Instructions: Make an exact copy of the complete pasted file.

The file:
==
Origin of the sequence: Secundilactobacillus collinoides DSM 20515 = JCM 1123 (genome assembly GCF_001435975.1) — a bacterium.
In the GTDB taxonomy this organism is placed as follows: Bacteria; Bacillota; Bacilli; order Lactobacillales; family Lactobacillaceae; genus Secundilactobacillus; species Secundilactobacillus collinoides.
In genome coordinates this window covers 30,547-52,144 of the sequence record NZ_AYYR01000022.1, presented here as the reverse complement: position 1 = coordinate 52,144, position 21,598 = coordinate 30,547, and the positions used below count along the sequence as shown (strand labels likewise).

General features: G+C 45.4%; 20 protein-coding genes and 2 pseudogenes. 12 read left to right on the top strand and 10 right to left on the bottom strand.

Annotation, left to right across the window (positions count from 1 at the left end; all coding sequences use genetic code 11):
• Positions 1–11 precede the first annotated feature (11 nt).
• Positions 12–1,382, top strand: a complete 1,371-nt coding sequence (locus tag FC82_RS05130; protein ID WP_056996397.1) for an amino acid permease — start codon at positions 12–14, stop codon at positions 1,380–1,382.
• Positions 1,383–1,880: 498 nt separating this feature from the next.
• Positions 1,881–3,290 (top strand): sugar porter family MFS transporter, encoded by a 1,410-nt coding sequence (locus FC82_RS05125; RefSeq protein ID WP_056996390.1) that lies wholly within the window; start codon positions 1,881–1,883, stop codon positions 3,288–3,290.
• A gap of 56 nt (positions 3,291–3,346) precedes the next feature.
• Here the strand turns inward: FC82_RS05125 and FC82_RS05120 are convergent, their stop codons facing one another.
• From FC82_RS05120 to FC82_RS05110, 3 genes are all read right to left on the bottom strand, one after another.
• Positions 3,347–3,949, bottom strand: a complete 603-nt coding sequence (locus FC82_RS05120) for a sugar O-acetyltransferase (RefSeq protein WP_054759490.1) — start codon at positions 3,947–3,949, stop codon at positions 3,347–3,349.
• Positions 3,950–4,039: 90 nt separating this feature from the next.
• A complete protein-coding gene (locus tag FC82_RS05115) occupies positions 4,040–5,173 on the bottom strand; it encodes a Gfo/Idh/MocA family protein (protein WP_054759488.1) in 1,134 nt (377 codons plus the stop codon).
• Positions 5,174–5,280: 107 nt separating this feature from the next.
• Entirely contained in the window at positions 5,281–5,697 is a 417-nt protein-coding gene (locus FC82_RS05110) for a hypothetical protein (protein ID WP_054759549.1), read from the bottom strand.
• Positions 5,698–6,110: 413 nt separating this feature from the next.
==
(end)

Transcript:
Origin of the sequence: Secundilactobacillus collinoides DSM 20515 = JCM 1123 (genome assembly GCF_001435975.1) — a bacterium.
In the GTDB taxonomy this organism is placed as follows: Bacteria; Bacillota; Bacilli; order Lactobacillales; family Lactobacillaceae; genus Secundilactobacillus; species Secundilactobacillus collinoides.
In genome coordinates this window covers 30,547-52,144 of the sequence record NZ_AYYR01000022.1, presented here as the reverse complement: position 1 = coordinate 52,144, position 21,598 = coordinate 30,547, and the positions used below count along the sequence as shown (strand labels likewise).

General features: G+C 45.4%; 20 protein-coding genes and 2 pseudogenes. 12 read left to right on the top strand and 10 right to left on the bottom strand.

Annotation, left to right across the window (positions count from 1 at the left end; all coding sequences use genetic code 11):
• Positions 1–11 precede the first annotated feature (11 nt).
• Positions 12–1,382, top strand: a complete 1,371-nt coding sequence (locus tag FC82_RS05130; protein ID WP_056996397.1) for an amino acid permease — start codon at positions 12–14, stop codon at positions 1,380–1,382.
• Positions 1,383–1,880: 498 nt separating this feature from the next.
• Positions 1,881–3,290 (top strand): sugar porter family MFS transporter, encoded by a 1,410-nt coding sequence (locus FC82_RS05125; RefSeq protein ID WP_056996390.1) that lies wholly within the window; start codon positions 1,881–1,883, stop codon positions 3,288–3,290.
• A gap of 56 nt (positions 3,291–3,346) precedes the next feature.
• Here the strand turns inward: FC82_RS05125 and FC82_RS05120 are convergent, their stop codons facing one another.
• From FC82_RS05120 to FC82_RS05110, 3 genes are all read right to left on the bottom strand, one after another.
• Positions 3,347–3,949, bottom strand: a complete 603-nt coding sequence (locus FC82_RS05120) for a sugar O-acetyltransferase (RefSeq protein WP_054759490.1) — start codon at positions 3,947–3,949, stop codon at positions 3,347–3,349.
• Positions 3,950–4,039: 90 nt separating this feature from the next.
• A complete protein-coding gene (locus tag FC82_RS05115) occupies positions 4,040–5,173 on the bottom strand; it encodes a Gfo/Idh/MocA family protein (protein WP_054759488.1) in 1,134 nt (377 codons plus the stop codon).
• Positions 5,174–5,280: 107 nt separating this feature from the next.
• Entirely contained in the window at positions 5,281–5,697 is a 417-nt protein-coding gene (locus FC82_RS05110) for a hypothetical protein (protein ID WP_054759549.1), read from the bottom strand.
• Positions 5,698–6,110: 413 nt separating this feature from the next.